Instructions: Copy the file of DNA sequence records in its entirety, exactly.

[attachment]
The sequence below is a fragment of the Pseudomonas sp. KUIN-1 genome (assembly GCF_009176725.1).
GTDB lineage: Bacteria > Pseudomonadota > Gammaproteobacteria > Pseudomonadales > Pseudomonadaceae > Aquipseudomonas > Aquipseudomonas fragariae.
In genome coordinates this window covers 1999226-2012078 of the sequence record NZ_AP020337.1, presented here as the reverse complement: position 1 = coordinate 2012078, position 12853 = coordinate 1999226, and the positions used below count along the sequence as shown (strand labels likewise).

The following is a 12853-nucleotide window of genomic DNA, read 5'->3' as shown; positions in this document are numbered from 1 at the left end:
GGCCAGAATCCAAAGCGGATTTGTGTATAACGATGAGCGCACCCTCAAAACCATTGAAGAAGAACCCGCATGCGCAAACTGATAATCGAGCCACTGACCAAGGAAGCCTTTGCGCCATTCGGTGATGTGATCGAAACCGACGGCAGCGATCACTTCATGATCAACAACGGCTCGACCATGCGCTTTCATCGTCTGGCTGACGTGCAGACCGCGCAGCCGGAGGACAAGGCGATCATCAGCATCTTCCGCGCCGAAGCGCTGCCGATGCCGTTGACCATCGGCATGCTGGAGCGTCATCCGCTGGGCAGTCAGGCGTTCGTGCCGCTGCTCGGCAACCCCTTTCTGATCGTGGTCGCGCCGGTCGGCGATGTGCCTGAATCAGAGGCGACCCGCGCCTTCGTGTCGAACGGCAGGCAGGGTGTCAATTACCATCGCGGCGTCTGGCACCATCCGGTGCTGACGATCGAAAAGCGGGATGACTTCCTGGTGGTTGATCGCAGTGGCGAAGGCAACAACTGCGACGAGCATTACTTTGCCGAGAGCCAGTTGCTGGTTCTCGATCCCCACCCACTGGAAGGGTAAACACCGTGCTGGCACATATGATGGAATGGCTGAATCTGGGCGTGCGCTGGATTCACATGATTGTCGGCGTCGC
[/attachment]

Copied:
The sequence below is a fragment of the Pseudomonas sp. KUIN-1 genome (assembly GCF_009176725.1).
GTDB lineage: Bacteria > Pseudomonadota > Gammaproteobacteria > Pseudomonadales > Pseudomonadaceae > Aquipseudomonas > Aquipseudomonas fragariae.
In genome coordinates this window covers 1999226-2012078 of the sequence record NZ_AP020337.1, presented here as the reverse complement: position 1 = coordinate 2012078, position 12853 = coordinate 1999226, and the positions used below count along the sequence as shown (strand labels likewise).

The following is a 12853-nucleotide window of genomic DNA, read 5'->3' as shown; positions in this document are numbered from 1 at the left end:
GGCCAGAATCCAAAGCGGATTTGTGTATAACGATGAGCGCACCCTCAAAACCATTGAAGAAGAACCCGCATGCGCAAACTGATAATCGAGCCACTGACCAAGGAAGCCTTTGCGCCATTCGGTGATGTGATCGAAACCGACGGCAGCGATCACTTCATGATCAACAACGGCTCGACCATGCGCTTTCATCGTCTGGCTGACGTGCAGACCGCGCAGCCGGAGGACAAGGCGATCATCAGCATCTTCCGCGCCGAAGCGCTGCCGATGCCGTTGACCATCGGCATGCTGGAGCGTCATCCGCTGGGCAGTCAGGCGTTCGTGCCGCTGCTCGGCAACCCCTTTCTGATCGTGGTCGCGCCGGTCGGCGATGTGCCTGAATCAGAGGCGACCCGCGCCTTCGTGTCGAACGGCAGGCAGGGTGTCAATTACCATCGCGGCGTCTGGCACCATCCGGTGCTGACGATCGAAAAGCGGGATGACTTCCTGGTGGTTGATCGCAGTGGCGAAGGCAACAACTGCGACGAGCATTACTTTGCCGAGAGCCAGTTGCTGGTTCTCGATCCCCACCCACTGGAAGGGTAAACACCGTGCTGGCACATATGATGGAATGGCTGAATCTGGGCGTGCGCTGGATTCACATGATTGTCGGCGTCGC